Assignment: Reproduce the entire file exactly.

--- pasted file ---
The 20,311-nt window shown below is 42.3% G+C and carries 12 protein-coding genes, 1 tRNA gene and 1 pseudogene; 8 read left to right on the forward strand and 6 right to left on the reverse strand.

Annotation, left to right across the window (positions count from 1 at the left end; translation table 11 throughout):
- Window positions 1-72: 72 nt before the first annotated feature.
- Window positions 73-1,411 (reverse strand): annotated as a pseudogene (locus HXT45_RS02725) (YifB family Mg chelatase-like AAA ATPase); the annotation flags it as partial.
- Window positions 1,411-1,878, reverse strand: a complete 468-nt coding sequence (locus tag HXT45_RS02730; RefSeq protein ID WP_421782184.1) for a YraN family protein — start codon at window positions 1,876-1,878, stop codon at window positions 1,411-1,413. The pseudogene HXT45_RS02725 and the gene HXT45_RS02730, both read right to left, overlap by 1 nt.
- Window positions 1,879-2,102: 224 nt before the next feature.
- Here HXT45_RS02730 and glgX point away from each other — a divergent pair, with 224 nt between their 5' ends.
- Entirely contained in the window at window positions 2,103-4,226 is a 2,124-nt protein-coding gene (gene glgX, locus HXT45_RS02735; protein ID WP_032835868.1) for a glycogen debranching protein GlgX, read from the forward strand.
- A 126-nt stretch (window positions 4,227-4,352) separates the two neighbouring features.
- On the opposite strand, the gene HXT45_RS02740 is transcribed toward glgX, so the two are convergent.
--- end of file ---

The 20,311-nt window shown below is 42.3% G+C and carries 12 protein-coding genes, 1 tRNA gene and 1 pseudogene; 8 read left to right on the forward strand and 6 right to left on the reverse strand.

Annotation, left to right across the window (positions count from 1 at the left end; translation table 11 throughout):
- Window positions 1-72: 72 nt before the first annotated feature.
- Window positions 73-1,411 (reverse strand): annotated as a pseudogene (locus HXT45_RS02725) (YifB family Mg chelatase-like AAA ATPase); the annotation flags it as partial.
- Window positions 1,411-1,878, reverse strand: a complete 468-nt coding sequence (locus tag HXT45_RS02730; RefSeq protein ID WP_421782184.1) for a YraN family protein — start codon at window positions 1,876-1,878, stop codon at window positions 1,411-1,413. The pseudogene HXT45_RS02725 and the gene HXT45_RS02730, both read right to left, overlap by 1 nt.
- Window positions 1,879-2,102: 224 nt before the next feature.
- Here HXT45_RS02730 and glgX point away from each other — a divergent pair, with 224 nt between their 5' ends.
- Entirely contained in the window at window positions 2,103-4,226 is a 2,124-nt protein-coding gene (gene glgX, locus HXT45_RS02735; protein ID WP_032835868.1) for a glycogen debranching protein GlgX, read from the forward strand.
- A 126-nt stretch (window positions 4,227-4,352) separates the two neighbouring features.
- On the opposite strand, the gene HXT45_RS02740 is transcribed toward glgX, so the two are convergent.